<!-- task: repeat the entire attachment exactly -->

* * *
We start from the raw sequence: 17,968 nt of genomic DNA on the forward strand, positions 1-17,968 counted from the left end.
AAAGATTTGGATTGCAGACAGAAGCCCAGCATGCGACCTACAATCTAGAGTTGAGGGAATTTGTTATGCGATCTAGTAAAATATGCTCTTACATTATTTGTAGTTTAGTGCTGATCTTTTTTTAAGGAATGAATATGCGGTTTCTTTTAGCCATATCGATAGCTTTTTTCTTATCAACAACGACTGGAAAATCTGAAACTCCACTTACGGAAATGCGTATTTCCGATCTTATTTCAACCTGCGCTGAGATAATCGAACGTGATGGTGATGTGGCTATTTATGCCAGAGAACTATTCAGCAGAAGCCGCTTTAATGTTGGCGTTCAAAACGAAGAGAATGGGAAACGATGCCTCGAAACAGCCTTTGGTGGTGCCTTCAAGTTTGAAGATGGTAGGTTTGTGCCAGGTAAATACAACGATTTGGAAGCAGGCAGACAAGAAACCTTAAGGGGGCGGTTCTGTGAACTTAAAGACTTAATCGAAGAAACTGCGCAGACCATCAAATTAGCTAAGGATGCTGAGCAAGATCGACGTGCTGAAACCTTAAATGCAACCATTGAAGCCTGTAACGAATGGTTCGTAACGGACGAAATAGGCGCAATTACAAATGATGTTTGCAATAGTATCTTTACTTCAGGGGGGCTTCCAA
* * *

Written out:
We start from the raw sequence: 17,968 nt of genomic DNA on the forward strand, positions 1-17,968 counted from the left end.
AAAGATTTGGATTGCAGACAGAAGCCCAGCATGCGACCTACAATCTAGAGTTGAGGGAATTTGTTATGCGATCTAGTAAAATATGCTCTTACATTATTTGTAGTTTAGTGCTGATCTTTTTTTAAGGAATGAATATGCGGTTTCTTTTAGCCATATCGATAGCTTTTTTCTTATCAACAACGACTGGAAAATCTGAAACTCCACTTACGGAAATGCGTATTTCCGATCTTATTTCAACCTGCGCTGAGATAATCGAACGTGATGGTGATGTGGCTATTTATGCCAGAGAACTATTCAGCAGAAGCCGCTTTAATGTTGGCGTTCAAAACGAAGAGAATGGGAAACGATGCCTCGAAACAGCCTTTGGTGGTGCCTTCAAGTTTGAAGATGGTAGGTTTGTGCCAGGTAAATACAACGATTTGGAAGCAGGCAGACAAGAAACCTTAAGGGGGCGGTTCTGTGAACTTAAAGACTTAATCGAAGAAACTGCGCAGACCATCAAATTAGCTAAGGATGCTGAGCAAGATCGACGTGCTGAAACCTTAAATGCAACCATTGAAGCCTGTAACGAATGGTTCGTAACGGACGAAATAGGCGCAATTACAAATGATGTTTGCAATAGTATCTTTACTTCAGGGGGGCTTCCAA